DNA topoisomerases are important enzymes that stabilize DNA supercoiling and resolve entanglements. There are two main types of topoisomerases in all cells: type I, which causes single-stranded DNA breaks, and type II, which cuts double-stranded DNA. Topoisomerase activity is particularly increased in rapidly dividing cells, such as cancer cells. Topoisomerase inhibitors have been an effective chemotherapeutic option for the treatment of several cancers. In addition, combination cancer therapy with topoisomerase inhibitors may increase therapeutic efficacy and decrease resistance or side effects. Topoisomerase inhibitors are currently being used worldwide, including in the United States, and clinical trials on the combination of topoisomerase inhibitors with other drugs are currently underway. The primary objective of this review was to comprehensively analyze the current clinical landscape concerning the combined application of irinotecan, an extensively investigated type I topoisomerase inhibitor for colorectal cancer, and doxorubicin, an extensively researched type II topoisomerase inhibitor for breast cancer, while presenting a novel approach for cancer therapy. Full article
(This article belongs to the Special Issue The Discovery, Synthesis and Development of Cancer Therapeutic Agents)
Show Figures

Figure 1

22 pages, 1252 KiB  
Review
Protein Aggregates and Aggrephagy in Myopathies
by Sara Gibertini, Alessandra Ruggieri, Marta Cheli and Lorenzo Maggi
Int. J. Mol. Sci. 2023, 24(9), 8456; https://doi.org/10.3390/ijms24098456 - 08 May 2023
Cited by 4 | Viewed by 1817
Abstract
A number of muscular disorders are hallmarked by the aggregation of misfolded proteins within muscle fibers. A specialized form of macroautophagy, termed aggrephagy, is designated to remove and degrade protein aggregates. This review aims to summarize what has been studied so far about [...] Read more.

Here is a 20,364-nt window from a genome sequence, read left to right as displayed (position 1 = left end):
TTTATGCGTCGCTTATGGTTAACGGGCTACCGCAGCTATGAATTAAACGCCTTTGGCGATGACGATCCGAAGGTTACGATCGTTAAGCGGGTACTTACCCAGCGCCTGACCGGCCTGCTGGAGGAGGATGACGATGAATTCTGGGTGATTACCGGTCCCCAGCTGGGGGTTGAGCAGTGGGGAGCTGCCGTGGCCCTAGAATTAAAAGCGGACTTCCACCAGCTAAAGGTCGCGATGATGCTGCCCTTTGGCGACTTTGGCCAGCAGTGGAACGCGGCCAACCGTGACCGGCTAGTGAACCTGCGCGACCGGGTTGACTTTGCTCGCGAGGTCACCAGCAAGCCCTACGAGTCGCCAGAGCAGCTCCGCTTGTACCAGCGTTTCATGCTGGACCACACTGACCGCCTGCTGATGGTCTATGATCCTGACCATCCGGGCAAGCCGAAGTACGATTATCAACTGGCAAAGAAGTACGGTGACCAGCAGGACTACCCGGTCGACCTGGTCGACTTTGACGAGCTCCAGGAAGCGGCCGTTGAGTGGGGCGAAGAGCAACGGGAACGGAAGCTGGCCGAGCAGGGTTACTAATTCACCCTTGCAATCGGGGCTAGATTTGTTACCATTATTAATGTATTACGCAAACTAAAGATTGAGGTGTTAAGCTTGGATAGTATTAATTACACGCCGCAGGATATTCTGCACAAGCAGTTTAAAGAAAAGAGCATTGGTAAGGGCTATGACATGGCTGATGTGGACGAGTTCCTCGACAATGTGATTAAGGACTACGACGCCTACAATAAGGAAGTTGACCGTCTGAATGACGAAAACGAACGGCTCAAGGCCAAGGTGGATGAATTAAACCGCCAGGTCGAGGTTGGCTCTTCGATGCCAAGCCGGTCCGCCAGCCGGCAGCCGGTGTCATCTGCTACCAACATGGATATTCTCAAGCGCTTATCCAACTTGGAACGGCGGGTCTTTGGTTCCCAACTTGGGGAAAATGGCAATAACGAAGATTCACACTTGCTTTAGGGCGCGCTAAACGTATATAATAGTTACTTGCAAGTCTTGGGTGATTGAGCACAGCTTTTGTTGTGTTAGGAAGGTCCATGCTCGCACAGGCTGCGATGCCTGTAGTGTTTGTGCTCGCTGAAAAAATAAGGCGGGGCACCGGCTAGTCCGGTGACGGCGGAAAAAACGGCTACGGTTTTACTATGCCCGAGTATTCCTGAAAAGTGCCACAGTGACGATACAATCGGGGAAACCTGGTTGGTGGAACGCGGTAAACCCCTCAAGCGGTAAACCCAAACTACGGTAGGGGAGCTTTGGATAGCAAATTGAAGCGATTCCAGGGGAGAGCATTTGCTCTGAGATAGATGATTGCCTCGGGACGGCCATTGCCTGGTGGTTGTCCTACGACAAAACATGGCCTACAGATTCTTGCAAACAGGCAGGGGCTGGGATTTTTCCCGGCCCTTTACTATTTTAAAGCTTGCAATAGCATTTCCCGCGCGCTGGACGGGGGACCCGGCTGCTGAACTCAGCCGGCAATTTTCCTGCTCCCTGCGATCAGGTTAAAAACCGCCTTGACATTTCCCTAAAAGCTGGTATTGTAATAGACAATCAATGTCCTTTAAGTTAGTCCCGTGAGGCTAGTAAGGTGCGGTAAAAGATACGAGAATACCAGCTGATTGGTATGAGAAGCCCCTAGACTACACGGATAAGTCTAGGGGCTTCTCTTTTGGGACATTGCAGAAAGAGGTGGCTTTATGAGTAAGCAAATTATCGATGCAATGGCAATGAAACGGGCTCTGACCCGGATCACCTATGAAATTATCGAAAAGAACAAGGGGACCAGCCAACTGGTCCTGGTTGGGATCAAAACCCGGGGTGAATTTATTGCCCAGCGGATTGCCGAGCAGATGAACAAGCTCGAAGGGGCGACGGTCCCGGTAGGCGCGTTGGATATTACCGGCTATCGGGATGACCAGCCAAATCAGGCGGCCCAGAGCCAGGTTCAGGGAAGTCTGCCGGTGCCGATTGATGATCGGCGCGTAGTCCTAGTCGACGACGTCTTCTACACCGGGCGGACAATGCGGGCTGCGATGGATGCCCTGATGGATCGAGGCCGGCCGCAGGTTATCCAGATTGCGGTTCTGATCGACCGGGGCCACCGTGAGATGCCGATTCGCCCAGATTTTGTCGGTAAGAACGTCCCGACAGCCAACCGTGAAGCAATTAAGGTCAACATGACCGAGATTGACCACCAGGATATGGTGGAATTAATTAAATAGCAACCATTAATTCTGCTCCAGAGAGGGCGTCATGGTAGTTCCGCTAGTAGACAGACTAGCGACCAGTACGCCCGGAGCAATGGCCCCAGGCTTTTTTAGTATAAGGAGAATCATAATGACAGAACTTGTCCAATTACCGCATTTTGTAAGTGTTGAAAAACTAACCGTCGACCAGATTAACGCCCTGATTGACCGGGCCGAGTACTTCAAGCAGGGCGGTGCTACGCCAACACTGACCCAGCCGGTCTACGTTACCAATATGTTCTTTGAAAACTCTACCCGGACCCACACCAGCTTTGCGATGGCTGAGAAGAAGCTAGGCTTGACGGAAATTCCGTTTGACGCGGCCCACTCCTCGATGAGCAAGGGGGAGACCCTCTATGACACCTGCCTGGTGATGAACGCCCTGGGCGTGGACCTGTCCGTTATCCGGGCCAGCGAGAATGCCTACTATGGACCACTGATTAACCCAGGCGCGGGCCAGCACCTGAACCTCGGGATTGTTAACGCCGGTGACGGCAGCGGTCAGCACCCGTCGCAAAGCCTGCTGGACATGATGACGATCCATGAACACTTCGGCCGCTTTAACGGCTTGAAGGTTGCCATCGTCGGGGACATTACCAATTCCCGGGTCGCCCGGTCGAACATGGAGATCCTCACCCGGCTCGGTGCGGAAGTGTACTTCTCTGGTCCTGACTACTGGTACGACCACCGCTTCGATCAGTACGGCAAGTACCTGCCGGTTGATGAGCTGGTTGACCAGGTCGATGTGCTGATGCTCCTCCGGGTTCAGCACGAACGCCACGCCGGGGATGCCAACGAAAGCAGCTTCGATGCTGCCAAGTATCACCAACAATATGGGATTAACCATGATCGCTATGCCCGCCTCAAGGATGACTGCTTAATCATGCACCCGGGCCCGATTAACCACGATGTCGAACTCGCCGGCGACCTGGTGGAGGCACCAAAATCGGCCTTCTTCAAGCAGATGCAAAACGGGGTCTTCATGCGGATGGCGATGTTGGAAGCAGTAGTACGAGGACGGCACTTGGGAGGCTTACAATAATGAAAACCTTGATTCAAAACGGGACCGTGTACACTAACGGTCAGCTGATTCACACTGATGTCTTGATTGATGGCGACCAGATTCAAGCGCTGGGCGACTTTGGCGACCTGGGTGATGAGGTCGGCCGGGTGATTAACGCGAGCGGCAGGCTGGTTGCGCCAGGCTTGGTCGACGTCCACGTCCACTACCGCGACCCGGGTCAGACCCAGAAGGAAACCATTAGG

A number of muscular disorders are hallmarked by the aggregation of misfolded proteins within muscle fibers. A specialized form of macroautophagy, termed aggrephagy, is designated to remove and degrade protein aggregates. This review aims to summarize what has been studied so far about the direct involvement of aggrephagy and the activation of the key players, among others, p62, NBR1, Alfy, Tollip, Optineurin, TAX1BP1 and CCT2 in muscular diseases. In the first part of the review, we describe the aggrephagy pathway with the involved proteins; then, we illustrate the muscular disorder histologically characterized by protein aggregates, highlighting the role of aggrephagy pathway abnormalities in these muscular disorders. Full article
Show Figures

Figure 1

13 pages, 1340 KiB  
Article
Pathogenic Variants of SLC22A12 (URAT1) and SLC2A9 (GLUT9) in Spanish Patients with Renal Hypouricemia: Founder Effect of SLC2A9 Variant c.374C>T; p.(T125M)
by Ana Perdomo-Ramirez, Elizabeth Cordoba-Lanus, Carmen Jane Trujillo-Frias, Carolina Gonzalez-Navasa, Elena Ramos-Trujillo, Maria Isabel Luis-Yanes, Victor Garcia-Nieto and Felix Claverie-Martin
Int. J. Mol. Sci. 2023, 24(9), 8455; https://doi.org/10.3390/ijms24098455 - 08 May 2023
Cited by 1 | Viewed by 1631
Abstract
Renal hypouricemia (RHUC) is a rare inherited disorder characterized by impaired urate reabsorption in the proximal tubule resulting in low urate serum levels and increased urate excretion. Some patients may present severe complications such as exercise-induced acute renal failure and nephrolithiasis. RHUC is [...] Read more.